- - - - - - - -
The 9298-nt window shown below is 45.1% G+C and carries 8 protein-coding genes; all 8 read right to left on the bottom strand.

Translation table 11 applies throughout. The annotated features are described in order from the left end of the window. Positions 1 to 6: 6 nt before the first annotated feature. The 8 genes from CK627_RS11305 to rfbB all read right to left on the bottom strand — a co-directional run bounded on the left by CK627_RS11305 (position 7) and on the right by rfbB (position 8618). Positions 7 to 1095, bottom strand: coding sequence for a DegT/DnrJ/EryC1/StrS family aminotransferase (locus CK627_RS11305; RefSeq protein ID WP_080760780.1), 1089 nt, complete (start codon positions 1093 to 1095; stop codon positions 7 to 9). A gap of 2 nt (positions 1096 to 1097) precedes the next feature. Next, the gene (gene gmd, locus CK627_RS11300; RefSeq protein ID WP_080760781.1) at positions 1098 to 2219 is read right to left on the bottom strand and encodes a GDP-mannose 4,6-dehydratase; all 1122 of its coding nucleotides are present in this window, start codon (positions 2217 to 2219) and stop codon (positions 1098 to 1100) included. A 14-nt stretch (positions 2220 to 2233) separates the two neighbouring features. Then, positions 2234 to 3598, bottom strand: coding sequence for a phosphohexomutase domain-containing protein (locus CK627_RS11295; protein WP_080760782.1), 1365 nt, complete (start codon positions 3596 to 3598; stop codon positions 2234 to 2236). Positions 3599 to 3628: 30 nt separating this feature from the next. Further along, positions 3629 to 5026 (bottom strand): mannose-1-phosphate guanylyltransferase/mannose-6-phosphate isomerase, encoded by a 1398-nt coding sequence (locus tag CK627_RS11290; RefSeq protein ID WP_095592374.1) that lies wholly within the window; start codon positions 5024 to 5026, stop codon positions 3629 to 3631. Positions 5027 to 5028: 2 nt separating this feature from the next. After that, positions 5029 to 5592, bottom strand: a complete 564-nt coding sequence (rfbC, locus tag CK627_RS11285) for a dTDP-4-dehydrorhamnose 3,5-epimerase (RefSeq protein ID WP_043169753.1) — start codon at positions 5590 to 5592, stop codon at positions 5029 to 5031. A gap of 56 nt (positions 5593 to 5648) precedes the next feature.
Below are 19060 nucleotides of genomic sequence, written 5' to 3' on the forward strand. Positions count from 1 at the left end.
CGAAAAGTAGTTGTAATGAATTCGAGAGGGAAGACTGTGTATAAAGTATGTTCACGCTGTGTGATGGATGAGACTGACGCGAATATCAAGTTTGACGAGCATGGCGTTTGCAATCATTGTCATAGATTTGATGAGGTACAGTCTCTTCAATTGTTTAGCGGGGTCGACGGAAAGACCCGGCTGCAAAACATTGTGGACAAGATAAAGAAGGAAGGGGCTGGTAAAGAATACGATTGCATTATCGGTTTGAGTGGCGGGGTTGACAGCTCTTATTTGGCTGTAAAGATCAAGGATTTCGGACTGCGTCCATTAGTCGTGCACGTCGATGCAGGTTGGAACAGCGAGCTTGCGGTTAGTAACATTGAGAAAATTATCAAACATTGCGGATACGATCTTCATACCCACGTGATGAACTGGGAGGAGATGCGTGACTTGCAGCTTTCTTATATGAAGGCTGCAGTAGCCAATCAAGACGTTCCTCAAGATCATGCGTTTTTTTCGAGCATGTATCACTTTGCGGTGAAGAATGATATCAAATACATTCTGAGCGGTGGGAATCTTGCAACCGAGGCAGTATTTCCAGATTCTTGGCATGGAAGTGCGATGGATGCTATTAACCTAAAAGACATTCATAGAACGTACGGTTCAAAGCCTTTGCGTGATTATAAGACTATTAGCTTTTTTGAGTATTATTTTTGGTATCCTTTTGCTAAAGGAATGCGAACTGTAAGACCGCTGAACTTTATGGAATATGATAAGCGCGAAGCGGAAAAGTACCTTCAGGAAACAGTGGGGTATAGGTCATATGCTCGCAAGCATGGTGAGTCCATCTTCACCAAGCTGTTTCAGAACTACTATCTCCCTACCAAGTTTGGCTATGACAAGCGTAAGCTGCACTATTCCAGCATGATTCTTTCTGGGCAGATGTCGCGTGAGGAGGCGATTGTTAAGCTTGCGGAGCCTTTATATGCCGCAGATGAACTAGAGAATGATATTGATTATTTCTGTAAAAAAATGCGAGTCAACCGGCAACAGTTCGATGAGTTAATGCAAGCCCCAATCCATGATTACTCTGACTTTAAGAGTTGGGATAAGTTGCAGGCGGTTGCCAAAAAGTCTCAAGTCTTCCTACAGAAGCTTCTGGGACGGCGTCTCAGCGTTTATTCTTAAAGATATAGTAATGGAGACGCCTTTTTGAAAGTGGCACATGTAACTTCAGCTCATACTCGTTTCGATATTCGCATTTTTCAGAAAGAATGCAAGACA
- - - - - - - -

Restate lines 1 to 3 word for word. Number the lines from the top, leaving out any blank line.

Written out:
The 9298-nt window shown below is 45.1% G+C and carries 8 protein-coding genes; all 8 read right to left on the bottom strand.

Translation table 11 applies throughout. The annotated features are described in order from the left end of the window. Positions 1 to 6: 6 nt before the first annotated feature. The 8 genes from CK627_RS11305 to rfbB all read right to left on the bottom strand — a co-directional run bounded on the left by CK627_RS11305 (position 7) and on the right by rfbB (position 8618). Positions 7 to 1095, bottom strand: coding sequence for a DegT/DnrJ/EryC1/StrS family aminotransferase (locus CK627_RS11305; RefSeq protein ID WP_080760780.1), 1089 nt, complete (start codon positions 1093 to 1095; stop codon positions 7 to 9). A gap of 2 nt (positions 1096 to 1097) precedes the next feature. Next, the gene (gene gmd, locus CK627_RS11300; RefSeq protein ID WP_080760781.1) at positions 1098 to 2219 is read right to left on the bottom strand and encodes a GDP-mannose 4,6-dehydratase; all 1122 of its coding nucleotides are present in this window, start codon (positions 2217 to 2219) and stop codon (positions 1098 to 1100) included. A 14-nt stretch (positions 2220 to 2233) separates the two neighbouring features. Then, positions 2234 to 3598, bottom strand: coding sequence for a phosphohexomutase domain-containing protein (locus CK627_RS11295; protein WP_080760782.1), 1365 nt, complete (start codon positions 3596 to 3598; stop codon positions 2234 to 2236). Positions 3599 to 3628: 30 nt separating this feature from the next. Further along, positions 3629 to 5026 (bottom strand): mannose-1-phosphate guanylyltransferase/mannose-6-phosphate isomerase, encoded by a 1398-nt coding sequence (locus tag CK627_RS11290; RefSeq protein ID WP_095592374.1) that lies wholly within the window; start codon positions 5024 to 5026, stop codon positions 3629 to 3631. Positions 5027 to 5028: 2 nt separating this feature from the next. After that, positions 5029 to 5592, bottom strand: a complete 564-nt coding sequence (rfbC, locus tag CK627_RS11285) for a dTDP-4-dehydrorhamnose 3,5-epimerase (RefSeq protein ID WP_043169753.1) — start codon at positions 5590 to 5592, stop codon at positions 5029 to 5031. A gap of 56 nt (positions 5593 to 5648) precedes the next feature.
Below are 19060 nucleotides of genomic sequence, written 5' to 3' on the forward strand. Positions count from 1 at the left end.